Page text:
I confirmed that her ancestors were here in 1841, and had moved away (but not far) by 1851.
And then I started exploring, looking at the neighbouring households. Oh my! The realities of life in those times came crashing home. Back then, there were two farmhouses, each containing large families, their labourers and even household servants. There was a 12 year-old boy working here as a farm servant, while the farmer’s children went to school.
But… there were two other separate households here. An unmarried mother of 47 lived here with her 6 year-old son. Where? Not in the main house (already full to the brim with seven children and a servant!) and not in the Bothy (where the labourers lived). Our conclusion is that she lived above the stables. If you saw the stables now, you might think she was fortunate. Actually, I would love to live there – it is “an exclusive steading development” now! But then? It would have been a cold, draughty stone loft space, with animals living below. Her son is described as a “scholar” so someone gave them a rough roof over their heads and paid for the boy to attend school.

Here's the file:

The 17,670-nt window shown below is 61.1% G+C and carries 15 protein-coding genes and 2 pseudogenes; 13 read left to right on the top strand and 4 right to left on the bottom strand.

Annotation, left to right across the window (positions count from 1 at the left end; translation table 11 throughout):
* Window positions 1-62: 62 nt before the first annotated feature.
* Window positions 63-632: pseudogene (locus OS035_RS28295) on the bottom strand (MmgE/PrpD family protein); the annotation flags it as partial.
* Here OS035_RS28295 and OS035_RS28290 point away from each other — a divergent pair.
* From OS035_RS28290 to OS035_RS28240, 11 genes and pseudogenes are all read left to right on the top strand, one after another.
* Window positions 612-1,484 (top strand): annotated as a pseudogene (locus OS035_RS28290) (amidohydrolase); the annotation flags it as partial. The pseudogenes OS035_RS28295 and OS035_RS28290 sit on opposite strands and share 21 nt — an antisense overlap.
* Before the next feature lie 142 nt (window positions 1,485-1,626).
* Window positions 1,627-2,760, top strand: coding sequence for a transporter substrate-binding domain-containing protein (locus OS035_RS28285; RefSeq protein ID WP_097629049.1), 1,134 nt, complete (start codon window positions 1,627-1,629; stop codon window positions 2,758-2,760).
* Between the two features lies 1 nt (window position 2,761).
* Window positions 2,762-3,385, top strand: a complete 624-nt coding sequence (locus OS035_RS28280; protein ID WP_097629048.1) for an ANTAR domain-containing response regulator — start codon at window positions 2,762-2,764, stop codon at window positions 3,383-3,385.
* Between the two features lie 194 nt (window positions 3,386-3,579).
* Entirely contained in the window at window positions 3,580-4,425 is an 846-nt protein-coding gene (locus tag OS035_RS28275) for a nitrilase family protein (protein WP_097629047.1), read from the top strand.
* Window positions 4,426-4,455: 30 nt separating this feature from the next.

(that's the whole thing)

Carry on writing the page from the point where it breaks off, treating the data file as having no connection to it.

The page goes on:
I went back to search the 1841 census, to find out where she came from. And there she was: Sarah M. occupation: “stocking knitter”, living with another young woman in the village, next door to a family with the same surname. Stocking knitter! I felt quite emotional when I read this!
But that’s not all. The next “household” in 1841 is described as “Hill of C.”. Hill of? We got out the old map, looking for a house on the hill. And realised that it must have been the small structure at the edge of the Wood, which we had assumed was a woodcutter’s shed. There are just a few stones there now, hard to believe it was ever much of a place to live. The inhabitant was a 60 year-old woman, described as “pauper”. Who was she? What sort of a life did she lead on a remote windswept hill? I suppose she had firewood, and presumably caught rabbits to eat, but other than that? I can only assume that the farmer and his wife were good people, taking in local waifs and strays. By 1851, the pauper has disappeared from the record. Dead? But I need to find out more.
Sad, sad stories, pieced together from a few scraps of evidence.

Wednesday, August 13, 2008

Jam and a Rural Art Installation

As well as the veg crops in my garden, I am lucky enough to have several large patches of wild raspberries at the edge of the Top Field.